While George his having deep epiphanies about her family, Roxy has a problem because Chuck, the guy she sorta-reaped, has now decided she’s god. And he won’t accept her claim that nothing happened. And at the Waffle House Mason is very very depressingly crushing on Charlotte (awww, he’s cute when he’s stressing), Daisy actually says something I almost agree with; and Charlotte arrives early. Cue introductions including introducing Rube as her step dad – and get an “errand” from him; a Reap on the way. She handles it pretty subtly though.

Oh methinks she will pay for that later. But first he has a heart to heart with Roxy about her creating a new religion she really shouldn’t have. He was supposed to get a parking ticket – not enlightenment. With additional threats of pipe insertion if she reaps the living again.

And George starts to ruin her relationship with Charlotte by talking about her dad, whether he’s sad or not over her death and objecting quite rudely to Charlotte’s suggestion that Clancy move on. Hurt, George leaves quickly and says she will call her – her way of saying she’ll never see her again.

When she died, George had the opportunity to see her loved ones lose their shit with grief – except her dad. She reflects that maybe he had no problem saying goodbye to her because he already had many years before.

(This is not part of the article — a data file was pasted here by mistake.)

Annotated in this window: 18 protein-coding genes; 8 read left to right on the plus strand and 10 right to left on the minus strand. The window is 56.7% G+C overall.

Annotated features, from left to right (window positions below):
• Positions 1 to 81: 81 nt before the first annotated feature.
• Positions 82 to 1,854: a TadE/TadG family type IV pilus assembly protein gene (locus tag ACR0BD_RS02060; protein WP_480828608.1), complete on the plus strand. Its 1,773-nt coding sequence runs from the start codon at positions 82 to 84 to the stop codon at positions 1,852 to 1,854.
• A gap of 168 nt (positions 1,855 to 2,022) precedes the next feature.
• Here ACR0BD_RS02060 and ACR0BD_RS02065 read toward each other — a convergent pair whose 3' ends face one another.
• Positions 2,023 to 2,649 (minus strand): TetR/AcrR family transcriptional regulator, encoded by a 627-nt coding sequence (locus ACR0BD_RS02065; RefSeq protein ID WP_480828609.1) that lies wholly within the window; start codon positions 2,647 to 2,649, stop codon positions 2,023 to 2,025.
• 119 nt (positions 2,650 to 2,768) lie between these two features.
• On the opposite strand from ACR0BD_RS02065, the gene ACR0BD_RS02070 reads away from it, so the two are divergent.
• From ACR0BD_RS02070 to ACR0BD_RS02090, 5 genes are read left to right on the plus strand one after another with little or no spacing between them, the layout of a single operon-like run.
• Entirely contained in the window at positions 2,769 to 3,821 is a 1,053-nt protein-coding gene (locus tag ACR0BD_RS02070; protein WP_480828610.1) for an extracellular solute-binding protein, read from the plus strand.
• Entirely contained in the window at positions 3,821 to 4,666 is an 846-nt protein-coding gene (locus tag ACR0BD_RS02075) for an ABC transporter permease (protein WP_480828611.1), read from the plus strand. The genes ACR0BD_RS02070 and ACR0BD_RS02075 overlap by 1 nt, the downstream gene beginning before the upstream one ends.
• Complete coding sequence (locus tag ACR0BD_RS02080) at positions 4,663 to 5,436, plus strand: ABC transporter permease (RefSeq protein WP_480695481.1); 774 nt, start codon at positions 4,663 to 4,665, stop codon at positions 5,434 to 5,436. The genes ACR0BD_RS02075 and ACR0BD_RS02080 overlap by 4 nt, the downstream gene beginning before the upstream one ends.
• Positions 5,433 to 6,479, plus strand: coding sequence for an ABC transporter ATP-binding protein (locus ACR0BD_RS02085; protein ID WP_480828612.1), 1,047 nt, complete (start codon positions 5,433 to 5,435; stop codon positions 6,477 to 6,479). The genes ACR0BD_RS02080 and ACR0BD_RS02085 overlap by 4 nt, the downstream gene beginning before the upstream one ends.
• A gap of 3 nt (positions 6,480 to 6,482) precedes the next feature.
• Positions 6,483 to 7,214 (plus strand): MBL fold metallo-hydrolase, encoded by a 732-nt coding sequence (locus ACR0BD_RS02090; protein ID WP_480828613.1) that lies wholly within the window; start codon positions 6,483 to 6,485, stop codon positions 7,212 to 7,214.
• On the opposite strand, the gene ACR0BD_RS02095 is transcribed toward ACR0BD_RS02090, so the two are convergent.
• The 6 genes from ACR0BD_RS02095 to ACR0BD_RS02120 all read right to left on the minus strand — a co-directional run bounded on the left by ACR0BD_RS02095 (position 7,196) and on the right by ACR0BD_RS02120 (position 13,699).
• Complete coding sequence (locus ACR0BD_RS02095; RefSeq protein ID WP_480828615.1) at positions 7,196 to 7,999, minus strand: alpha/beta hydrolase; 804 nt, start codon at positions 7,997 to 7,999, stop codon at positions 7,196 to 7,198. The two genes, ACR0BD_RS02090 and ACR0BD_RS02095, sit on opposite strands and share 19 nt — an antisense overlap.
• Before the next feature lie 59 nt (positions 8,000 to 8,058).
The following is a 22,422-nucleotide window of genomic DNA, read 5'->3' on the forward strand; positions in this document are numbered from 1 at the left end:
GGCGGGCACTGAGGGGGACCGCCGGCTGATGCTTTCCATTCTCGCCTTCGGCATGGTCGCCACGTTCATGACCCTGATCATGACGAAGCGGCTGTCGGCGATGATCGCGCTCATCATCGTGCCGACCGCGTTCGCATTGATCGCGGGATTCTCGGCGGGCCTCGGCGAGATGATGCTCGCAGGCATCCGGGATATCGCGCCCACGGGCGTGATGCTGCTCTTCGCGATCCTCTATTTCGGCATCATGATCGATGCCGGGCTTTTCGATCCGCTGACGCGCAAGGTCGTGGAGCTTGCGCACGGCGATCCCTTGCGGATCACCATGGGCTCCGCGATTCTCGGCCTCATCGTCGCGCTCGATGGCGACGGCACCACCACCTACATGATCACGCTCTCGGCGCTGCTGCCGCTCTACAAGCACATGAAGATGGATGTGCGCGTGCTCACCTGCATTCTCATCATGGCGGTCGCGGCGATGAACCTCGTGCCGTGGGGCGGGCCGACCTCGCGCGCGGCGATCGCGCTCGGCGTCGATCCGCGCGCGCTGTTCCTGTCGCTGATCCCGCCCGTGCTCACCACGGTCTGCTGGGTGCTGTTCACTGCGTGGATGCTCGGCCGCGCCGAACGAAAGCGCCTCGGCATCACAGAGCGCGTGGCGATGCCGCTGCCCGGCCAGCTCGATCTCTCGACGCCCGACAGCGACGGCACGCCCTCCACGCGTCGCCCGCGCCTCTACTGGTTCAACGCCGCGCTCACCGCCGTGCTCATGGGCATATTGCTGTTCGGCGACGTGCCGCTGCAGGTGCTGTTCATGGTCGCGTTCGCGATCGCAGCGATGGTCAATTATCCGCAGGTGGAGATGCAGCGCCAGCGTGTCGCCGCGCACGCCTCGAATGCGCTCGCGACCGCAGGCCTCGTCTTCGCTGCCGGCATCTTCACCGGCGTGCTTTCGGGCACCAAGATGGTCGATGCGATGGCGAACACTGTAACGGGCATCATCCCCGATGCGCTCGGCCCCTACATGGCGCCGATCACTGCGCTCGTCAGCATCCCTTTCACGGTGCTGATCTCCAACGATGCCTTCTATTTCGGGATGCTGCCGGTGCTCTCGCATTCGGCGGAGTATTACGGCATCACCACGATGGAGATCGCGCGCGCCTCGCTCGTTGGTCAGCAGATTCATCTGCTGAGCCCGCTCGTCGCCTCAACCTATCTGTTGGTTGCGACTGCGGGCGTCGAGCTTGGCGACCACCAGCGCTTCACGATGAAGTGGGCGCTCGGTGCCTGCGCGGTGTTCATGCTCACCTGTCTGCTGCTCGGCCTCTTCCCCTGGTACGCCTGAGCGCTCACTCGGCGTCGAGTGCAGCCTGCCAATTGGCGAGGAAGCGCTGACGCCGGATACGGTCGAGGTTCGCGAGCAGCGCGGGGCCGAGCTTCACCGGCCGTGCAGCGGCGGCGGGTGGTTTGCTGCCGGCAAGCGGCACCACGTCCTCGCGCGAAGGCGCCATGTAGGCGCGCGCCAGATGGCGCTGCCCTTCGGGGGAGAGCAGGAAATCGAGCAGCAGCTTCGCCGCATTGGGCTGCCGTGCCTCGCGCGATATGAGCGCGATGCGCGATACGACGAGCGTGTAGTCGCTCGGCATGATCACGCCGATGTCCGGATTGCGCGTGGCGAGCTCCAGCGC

But Charlotte is more mature, sensible and kind than expected and arrives at George’s with an apology (which George admits is unnecessary because she did nothing wrong) and a determination to preserve their friendship. And Mason is still crushing hard. George encourages Charlotte to give the sonnet about moving on to her dad.

This moves to an awkward discussion with George, Charlotte and Clancy. Let the awkwardness reign and Clancy finally discuss George – he knew she would grow apart, he just thought she’d come back if he gave her her space – but she died before she had chance. And Charlotte comforts him… and George is most cynical about it; which is when mason walks in and sees Charlotte comforting Clancy and has a sad moment. Just like Joy, at home, waiting for Clancy.

Roxy decides to solve the divine intervention thing by having the guy’s car towed and telling him about it. It doesn’t work, he just puts it down to a vengeful god. So she goes for the crotch. That works.

I don’t mind the introspection that comes with Dead Like Me, but I think when touching on the deeper issues especially with George’s family, we tend to lose the snarky, cynical hard edge that so characterises the voice of the show. The humour leaves and I don’t know if George’s deep introspection about her life, the massive humanisation and exploration of her family really makes up for it.

Sure it does come down a few notches, but it still remains high – because there are some good messages that are well maintained and we have some really powerful well fleshed out characters. But… characters are what we have and I’m not sure if it has much else than characters

I’m glad to see Roxy return but not to have her absence ignored as if she had been there all along.